Just a year ago, the outlook was very optimistic, with 11% growth during 2014 and predictions of 12.4% growth in 2015, according to the 2015 Gartner Magic Quadrant for Security Information and Event Management (SIEM). However, things have changed. The recently published 2016 Gartner Magic Quadrant for SIEM estimates actual recent growth to be only 3.5%, from $1.67 billion in 2014 to $1.73 billion in 2015. 

SIEM looked promising back in the day, but it simply didn’t prove to be effective when it came to real cyber threats. Complex IT infrastructures and hundreds of users generate huge logs. SIEM aggregates these logs, but is unable to provide actionable information, such as simple and understandable reports and contextual information, to enable organisations to identify links in the kill chain. This leads to critical visibility gaps. The Netwrix 2016 SIEM Efficiency Survey Report reveals that 81% of SIEM users complain about too much noise in SIEM reports; 68% state that the reports are incomplete; and 63% of respondents say the reports are hard to understand.

Often, it goes like this: The SIEM issues numerous alerts, which gives you the illusion that your data is secure. But then you get a call from law enforcement or another third party, and you discover that you were spending hours and hours investigating false alarms while the real threats went unnoticed, and now you have been breached.

According to Verizon’s 2016 Data Breach Investigations Report, most breaches take several days to complete. Therefore, the key factor in minimising or preventing damage is smart security analytics that enable IT staff to focus on the real threats. But the effort required to make sense out of SIEM data and alerts can exhaust any IT professional.

Respondents in the Netwrix survey complained that they repeatedly had issues with finding necessary audit data (65%) and that they had to adapt SIEM reports for their non-technical colleagues (57%). Given the fact that IT departments are flooded with false positive alerts and have to dig through numerous logs, it is no surprise that only about 10% of all breaches get discovered internally, as noted in the Verizon report. All the rest are reported by customers, law enforcement or auditors.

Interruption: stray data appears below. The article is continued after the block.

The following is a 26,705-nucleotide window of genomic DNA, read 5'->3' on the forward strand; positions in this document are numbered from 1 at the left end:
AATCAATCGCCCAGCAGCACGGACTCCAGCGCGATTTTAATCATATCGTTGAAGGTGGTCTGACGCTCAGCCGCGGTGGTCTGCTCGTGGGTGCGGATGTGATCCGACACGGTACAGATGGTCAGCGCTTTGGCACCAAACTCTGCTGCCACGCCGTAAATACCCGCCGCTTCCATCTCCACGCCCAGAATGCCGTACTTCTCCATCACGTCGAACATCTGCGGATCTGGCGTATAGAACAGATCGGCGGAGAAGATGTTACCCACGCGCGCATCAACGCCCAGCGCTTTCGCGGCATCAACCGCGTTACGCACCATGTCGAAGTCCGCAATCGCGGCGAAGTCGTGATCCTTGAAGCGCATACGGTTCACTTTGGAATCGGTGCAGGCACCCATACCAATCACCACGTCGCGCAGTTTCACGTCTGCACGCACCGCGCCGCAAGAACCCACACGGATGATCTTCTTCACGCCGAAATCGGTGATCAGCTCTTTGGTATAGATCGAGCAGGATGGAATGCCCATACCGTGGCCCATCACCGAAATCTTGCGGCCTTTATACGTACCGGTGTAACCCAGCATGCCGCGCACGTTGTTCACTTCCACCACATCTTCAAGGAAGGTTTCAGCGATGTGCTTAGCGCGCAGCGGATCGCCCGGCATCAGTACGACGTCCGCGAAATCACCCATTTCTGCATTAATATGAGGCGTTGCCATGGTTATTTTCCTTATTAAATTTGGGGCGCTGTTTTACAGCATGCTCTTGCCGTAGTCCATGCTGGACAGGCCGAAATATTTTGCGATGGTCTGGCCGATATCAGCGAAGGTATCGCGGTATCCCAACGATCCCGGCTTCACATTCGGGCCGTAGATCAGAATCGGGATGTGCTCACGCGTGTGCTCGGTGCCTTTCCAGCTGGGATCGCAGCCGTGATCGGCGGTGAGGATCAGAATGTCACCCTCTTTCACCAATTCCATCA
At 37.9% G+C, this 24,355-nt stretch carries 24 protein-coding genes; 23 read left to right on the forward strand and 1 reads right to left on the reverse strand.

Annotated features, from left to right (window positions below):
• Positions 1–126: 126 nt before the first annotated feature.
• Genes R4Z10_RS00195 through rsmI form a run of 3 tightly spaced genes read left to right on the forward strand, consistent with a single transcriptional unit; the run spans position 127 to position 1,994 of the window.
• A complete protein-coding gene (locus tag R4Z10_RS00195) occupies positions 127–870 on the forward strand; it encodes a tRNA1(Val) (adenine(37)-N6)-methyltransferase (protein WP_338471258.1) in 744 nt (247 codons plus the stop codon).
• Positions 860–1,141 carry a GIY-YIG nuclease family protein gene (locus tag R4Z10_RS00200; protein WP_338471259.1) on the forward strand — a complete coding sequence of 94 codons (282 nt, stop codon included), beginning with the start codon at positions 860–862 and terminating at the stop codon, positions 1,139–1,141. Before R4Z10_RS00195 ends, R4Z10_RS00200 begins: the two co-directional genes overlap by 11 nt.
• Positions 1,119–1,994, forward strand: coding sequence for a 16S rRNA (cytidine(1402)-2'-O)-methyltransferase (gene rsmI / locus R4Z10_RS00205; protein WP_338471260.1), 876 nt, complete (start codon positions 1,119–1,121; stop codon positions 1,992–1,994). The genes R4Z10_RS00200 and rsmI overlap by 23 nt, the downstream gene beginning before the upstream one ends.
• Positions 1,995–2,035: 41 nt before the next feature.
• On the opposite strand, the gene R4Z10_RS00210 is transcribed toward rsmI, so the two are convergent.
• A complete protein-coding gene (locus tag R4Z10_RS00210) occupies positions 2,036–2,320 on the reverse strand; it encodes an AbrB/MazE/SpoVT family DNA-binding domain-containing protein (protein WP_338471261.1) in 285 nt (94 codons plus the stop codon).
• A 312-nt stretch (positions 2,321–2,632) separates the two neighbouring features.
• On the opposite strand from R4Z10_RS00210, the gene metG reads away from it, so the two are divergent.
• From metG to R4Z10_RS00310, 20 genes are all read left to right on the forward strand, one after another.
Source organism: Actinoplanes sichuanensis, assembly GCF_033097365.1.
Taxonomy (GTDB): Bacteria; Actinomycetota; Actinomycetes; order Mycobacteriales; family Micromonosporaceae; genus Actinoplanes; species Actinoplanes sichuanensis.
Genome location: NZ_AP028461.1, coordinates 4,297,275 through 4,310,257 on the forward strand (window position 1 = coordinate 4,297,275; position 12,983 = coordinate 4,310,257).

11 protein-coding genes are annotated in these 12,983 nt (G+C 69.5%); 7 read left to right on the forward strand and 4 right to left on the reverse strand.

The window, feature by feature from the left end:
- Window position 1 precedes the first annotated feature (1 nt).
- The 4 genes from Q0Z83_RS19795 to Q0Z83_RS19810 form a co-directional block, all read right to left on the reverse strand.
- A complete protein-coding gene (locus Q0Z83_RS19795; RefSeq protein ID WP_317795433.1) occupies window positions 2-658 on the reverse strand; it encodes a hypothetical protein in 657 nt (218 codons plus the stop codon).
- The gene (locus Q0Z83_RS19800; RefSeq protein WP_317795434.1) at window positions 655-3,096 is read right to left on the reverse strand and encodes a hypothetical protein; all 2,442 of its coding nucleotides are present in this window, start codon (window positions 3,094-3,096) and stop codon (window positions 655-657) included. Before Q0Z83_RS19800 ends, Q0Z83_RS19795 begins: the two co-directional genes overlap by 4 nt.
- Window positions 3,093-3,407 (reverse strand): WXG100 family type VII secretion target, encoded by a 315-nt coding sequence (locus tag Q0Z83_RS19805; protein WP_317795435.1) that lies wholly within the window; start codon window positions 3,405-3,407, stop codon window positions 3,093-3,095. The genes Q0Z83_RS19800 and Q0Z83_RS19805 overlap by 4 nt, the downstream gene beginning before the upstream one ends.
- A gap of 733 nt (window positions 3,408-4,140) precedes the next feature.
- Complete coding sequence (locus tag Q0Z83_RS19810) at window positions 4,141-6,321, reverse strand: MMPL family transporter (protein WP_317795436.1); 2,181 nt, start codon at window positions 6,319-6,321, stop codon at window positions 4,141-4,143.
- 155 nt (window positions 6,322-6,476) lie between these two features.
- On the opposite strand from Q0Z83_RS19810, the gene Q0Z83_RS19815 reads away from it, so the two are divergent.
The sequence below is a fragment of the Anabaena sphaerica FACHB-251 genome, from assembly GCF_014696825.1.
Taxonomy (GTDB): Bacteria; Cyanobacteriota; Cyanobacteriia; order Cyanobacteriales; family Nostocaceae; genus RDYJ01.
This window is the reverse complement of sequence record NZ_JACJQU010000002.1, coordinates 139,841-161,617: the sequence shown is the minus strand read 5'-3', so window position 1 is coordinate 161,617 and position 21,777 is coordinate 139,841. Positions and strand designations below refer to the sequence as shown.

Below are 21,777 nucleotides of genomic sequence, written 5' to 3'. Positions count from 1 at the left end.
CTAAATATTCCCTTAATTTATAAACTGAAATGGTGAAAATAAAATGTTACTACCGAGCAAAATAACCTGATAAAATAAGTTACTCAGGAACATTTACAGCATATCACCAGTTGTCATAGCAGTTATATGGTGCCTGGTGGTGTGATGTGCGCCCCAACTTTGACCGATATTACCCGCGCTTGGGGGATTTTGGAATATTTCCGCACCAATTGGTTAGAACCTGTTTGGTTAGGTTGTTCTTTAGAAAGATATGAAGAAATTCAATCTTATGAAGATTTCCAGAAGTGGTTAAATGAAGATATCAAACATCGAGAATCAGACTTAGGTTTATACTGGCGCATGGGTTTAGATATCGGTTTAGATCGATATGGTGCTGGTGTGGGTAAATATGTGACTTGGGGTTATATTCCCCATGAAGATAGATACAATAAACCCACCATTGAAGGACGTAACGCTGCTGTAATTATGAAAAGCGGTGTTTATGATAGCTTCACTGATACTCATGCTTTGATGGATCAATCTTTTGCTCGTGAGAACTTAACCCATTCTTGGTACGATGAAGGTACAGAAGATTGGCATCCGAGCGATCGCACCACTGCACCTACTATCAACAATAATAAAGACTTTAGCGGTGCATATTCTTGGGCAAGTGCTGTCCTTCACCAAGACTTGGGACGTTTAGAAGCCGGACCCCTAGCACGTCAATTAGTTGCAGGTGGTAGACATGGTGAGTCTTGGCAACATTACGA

In short, SIEM simply doesn’t meet today’s cyber security challenges. SIEM solutions also do not scale easily, and they require extensive tuning and management efforts. More and more organisations are realising that the results do not justify the investment. So what’s the future of cyber security?

When planning your investments in cyber security, it’s critical to find technology that can deliver real value now — and also as both your IT environment and the cyber threat landscape rapidly evolve. Look for a cyber security solution with the following functionality:

  • Built-in advanced analytics that can spot a variety of sophisticated attacks in the early stages, including those disguised as authorised user activity.
  • Actionable intelligence that simplifies the decision-making process and enables you to leverage your analytics data to improve security policy.
  • Support for APIs, IaaS and SaaS in order to extend visibility into user behaviour to all IT systems across your hybrid cloud IT environment.
  • A single point of access for the data that enables discovery of dependencies among events taking place in various parts of the IT infrastructure.

You can get all these features with User and Entity Behaviour Analytics (UEBA). UEBA has emerged only recently, but it has already shown much better results than SIEM in detecting threats and providing refined insight, according to Gartner customers.

Unlike SIEM, UEBA solutions analyse entity, user and privileged user behaviour to proactively spot anomalous activity. This enables UEBA to address one of the most challenging security issues: identifying malware, compromised accounts, malicious insiders and other threats that are disguised as authorised activity. In addition, advanced UEBA has a critical capability for defending against rapidly evolving cyber threats: instead of relying only on predefined rules, UEBA can learn, which gives it the flexibility to respond to the ever-changing threat landscape. Together, these two capabilities address every stage of the kill chain, enabling early detection of security incidents.

The best part is, if you already have a SIEM in place, there’s no need to rip and replace. Rather, you can integrate UEBA technology with your SIEM and get the best of both worlds: full system coverage and actionable intelligence. Although some SIEM vendors are looking to acquire UEBA solutions and integrate the functionality into their products, it’s not clear how well they will support and extend the UEBA technology to combat future threats.

In summary, it’s a good idea to supplement your SIEM with a best-in-class UEBA solution from a vendor focused exclusively on providing deep visibility into user behaviour and the governance needed to reduce your attack surface. With that integration, you can protect your organisation against today’s and tomorrow’s cyber threats while maximising the value of your SIEM investment.